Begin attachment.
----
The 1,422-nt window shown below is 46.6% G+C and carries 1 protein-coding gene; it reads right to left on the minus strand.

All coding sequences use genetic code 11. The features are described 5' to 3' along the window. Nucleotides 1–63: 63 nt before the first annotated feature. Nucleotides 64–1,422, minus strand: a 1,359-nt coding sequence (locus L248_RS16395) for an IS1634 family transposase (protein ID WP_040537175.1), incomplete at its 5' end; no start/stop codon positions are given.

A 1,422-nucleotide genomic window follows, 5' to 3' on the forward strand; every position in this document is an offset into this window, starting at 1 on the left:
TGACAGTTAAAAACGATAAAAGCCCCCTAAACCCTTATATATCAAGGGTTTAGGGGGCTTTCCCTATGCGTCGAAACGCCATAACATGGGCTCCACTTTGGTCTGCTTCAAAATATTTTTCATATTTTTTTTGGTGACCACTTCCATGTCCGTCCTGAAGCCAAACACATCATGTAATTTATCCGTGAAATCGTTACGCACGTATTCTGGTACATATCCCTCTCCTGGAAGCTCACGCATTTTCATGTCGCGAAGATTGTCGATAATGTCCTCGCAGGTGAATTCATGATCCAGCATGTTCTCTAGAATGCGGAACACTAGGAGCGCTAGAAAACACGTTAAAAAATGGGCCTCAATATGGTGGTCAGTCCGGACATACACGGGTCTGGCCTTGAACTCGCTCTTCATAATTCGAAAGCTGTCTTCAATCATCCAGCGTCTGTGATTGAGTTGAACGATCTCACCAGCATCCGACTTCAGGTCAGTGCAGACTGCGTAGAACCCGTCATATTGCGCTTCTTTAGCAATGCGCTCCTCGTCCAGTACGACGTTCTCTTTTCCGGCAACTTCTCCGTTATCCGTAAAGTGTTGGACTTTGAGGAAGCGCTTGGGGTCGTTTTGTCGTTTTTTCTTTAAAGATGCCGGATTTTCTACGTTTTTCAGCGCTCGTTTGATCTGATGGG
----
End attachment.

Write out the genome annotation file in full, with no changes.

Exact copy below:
The 1,422-nt window shown below is 46.6% G+C and carries 1 protein-coding gene; it reads right to left on the minus strand.

All coding sequences use genetic code 11. The features are described 5' to 3' along the window. Nucleotides 1–63: 63 nt before the first annotated feature. Nucleotides 64–1,422, minus strand: a 1,359-nt coding sequence (locus L248_RS16395) for an IS1634 family transposase (protein ID WP_040537175.1), incomplete at its 5' end; no start/stop codon positions are given.

A 1,422-nucleotide genomic window follows, 5' to 3' on the forward strand; every position in this document is an offset into this window, starting at 1 on the left:
TGACAGTTAAAAACGATAAAAGCCCCCTAAACCCTTATATATCAAGGGTTTAGGGGGCTTTCCCTATGCGTCGAAACGCCATAACATGGGCTCCACTTTGGTCTGCTTCAAAATATTTTTCATATTTTTTTTGGTGACCACTTCCATGTCCGTCCTGAAGCCAAACACATCATGTAATTTATCCGTGAAATCGTTACGCACGTATTCTGGTACATATCCCTCTCCTGGAAGCTCACGCATTTTCATGTCGCGAAGATTGTCGATAATGTCCTCGCAGGTGAATTCATGATCCAGCATGTTCTCTAGAATGCGGAACACTAGGAGCGCTAGAAAACACGTTAAAAAATGGGCCTCAATATGGTGGTCAGTCCGGACATACACGGGTCTGGCCTTGAACTCGCTCTTCATAATTCGAAAGCTGTCTTCAATCATCCAGCGTCTGTGATTGAGTTGAACGATCTCACCAGCATCCGACTTCAGGTCAGTGCAGACTGCGTAGAACCCGTCATATTGCGCTTCTTTAGCAATGCGCTCCTCGTCCAGTACGACGTTCTCTTTTCCGGCAACTTCTCCGTTATCCGTAAAGTGTTGGACTTTGAGGAAGCGCTTGGGGTCGTTTTGTCGTTTTTTCTTTAAAGATGCCGGATTTTCTACGTTTTTCAGCGCTCGTTTGATCTGATGGG